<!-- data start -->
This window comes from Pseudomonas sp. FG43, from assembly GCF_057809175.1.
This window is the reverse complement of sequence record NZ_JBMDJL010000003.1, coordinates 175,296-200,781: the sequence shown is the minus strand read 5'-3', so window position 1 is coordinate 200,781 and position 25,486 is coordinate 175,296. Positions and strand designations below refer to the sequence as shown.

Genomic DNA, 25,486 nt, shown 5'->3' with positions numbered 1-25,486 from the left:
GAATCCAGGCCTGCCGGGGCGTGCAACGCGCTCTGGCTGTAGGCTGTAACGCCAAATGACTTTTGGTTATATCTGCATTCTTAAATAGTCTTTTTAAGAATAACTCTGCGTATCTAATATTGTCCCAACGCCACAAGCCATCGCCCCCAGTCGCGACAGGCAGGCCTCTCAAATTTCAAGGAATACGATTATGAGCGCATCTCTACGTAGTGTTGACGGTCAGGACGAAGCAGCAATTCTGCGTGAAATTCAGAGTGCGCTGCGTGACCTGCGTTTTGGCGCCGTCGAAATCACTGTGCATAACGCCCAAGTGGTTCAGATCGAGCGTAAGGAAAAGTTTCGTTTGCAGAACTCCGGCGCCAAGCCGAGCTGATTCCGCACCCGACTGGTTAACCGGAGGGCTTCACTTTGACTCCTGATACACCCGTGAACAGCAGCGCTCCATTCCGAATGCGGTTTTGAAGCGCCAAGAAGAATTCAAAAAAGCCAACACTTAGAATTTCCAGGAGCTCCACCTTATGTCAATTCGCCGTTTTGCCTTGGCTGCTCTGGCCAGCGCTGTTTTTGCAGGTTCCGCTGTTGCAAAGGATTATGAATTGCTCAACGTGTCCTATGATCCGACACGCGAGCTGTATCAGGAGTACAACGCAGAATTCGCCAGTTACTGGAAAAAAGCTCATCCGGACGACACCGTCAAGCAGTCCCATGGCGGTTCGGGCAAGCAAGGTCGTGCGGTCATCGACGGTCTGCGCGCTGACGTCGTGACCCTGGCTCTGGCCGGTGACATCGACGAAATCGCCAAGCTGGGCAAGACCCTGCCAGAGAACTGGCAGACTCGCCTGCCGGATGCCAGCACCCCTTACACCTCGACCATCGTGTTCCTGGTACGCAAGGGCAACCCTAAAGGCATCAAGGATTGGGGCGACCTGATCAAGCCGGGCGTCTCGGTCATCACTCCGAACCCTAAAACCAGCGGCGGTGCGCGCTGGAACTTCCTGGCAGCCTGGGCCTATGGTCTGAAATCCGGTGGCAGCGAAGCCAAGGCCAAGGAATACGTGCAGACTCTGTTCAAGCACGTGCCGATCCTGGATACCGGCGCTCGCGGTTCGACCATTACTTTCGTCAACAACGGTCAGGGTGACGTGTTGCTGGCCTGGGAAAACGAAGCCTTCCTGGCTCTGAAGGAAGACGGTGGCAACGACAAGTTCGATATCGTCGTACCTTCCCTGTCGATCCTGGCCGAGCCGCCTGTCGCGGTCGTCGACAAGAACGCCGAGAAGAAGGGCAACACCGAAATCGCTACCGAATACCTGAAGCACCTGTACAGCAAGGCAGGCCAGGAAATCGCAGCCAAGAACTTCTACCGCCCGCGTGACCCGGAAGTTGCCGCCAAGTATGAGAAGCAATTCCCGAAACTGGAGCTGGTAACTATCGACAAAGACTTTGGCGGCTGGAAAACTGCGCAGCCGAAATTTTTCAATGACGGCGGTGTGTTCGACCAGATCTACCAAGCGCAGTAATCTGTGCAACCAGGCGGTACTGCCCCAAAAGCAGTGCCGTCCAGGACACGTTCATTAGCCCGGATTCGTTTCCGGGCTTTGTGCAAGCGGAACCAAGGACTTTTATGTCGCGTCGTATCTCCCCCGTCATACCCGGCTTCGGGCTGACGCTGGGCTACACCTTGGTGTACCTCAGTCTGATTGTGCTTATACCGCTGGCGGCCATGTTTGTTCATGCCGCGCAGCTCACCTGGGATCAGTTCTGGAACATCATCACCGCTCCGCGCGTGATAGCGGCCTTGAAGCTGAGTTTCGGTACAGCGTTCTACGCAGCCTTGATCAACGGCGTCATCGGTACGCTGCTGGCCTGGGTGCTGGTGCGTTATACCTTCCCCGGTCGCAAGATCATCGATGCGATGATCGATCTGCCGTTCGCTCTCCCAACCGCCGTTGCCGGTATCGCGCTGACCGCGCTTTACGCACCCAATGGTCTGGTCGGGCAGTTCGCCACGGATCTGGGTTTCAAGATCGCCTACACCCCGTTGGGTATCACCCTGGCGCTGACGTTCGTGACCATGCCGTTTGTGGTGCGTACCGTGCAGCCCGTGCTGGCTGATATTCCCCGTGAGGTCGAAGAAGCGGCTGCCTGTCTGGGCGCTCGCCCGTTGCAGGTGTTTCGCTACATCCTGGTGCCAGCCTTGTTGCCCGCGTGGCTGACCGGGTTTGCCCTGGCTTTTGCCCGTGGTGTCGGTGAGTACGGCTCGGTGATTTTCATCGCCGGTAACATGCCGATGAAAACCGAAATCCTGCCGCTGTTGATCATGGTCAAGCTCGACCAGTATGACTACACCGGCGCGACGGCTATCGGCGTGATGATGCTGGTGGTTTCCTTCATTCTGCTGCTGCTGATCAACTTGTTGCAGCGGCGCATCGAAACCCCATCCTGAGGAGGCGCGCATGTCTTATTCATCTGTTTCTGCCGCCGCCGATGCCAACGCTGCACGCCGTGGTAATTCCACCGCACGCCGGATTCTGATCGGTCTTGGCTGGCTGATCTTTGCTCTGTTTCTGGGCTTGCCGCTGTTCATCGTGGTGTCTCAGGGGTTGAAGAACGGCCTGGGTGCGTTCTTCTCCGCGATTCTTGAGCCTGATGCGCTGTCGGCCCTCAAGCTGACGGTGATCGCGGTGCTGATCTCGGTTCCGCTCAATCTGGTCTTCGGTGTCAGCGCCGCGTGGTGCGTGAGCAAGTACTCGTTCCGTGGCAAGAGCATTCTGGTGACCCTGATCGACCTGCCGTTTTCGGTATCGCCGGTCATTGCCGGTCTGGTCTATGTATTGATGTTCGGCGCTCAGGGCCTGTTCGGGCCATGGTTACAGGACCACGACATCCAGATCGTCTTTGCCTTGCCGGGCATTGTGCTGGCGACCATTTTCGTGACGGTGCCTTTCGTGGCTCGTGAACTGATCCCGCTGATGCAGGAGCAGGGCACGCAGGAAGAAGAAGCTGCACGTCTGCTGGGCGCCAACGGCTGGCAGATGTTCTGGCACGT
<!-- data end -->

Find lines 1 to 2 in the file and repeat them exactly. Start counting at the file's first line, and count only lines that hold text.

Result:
This window comes from Pseudomonas sp. FG43, from assembly GCF_057809175.1.
This window is the reverse complement of sequence record NZ_JBMDJL010000003.1, coordinates 175,296-200,781: the sequence shown is the minus strand read 5'-3', so window position 1 is coordinate 200,781 and position 25,486 is coordinate 175,296. Positions and strand designations below refer to the sequence as shown.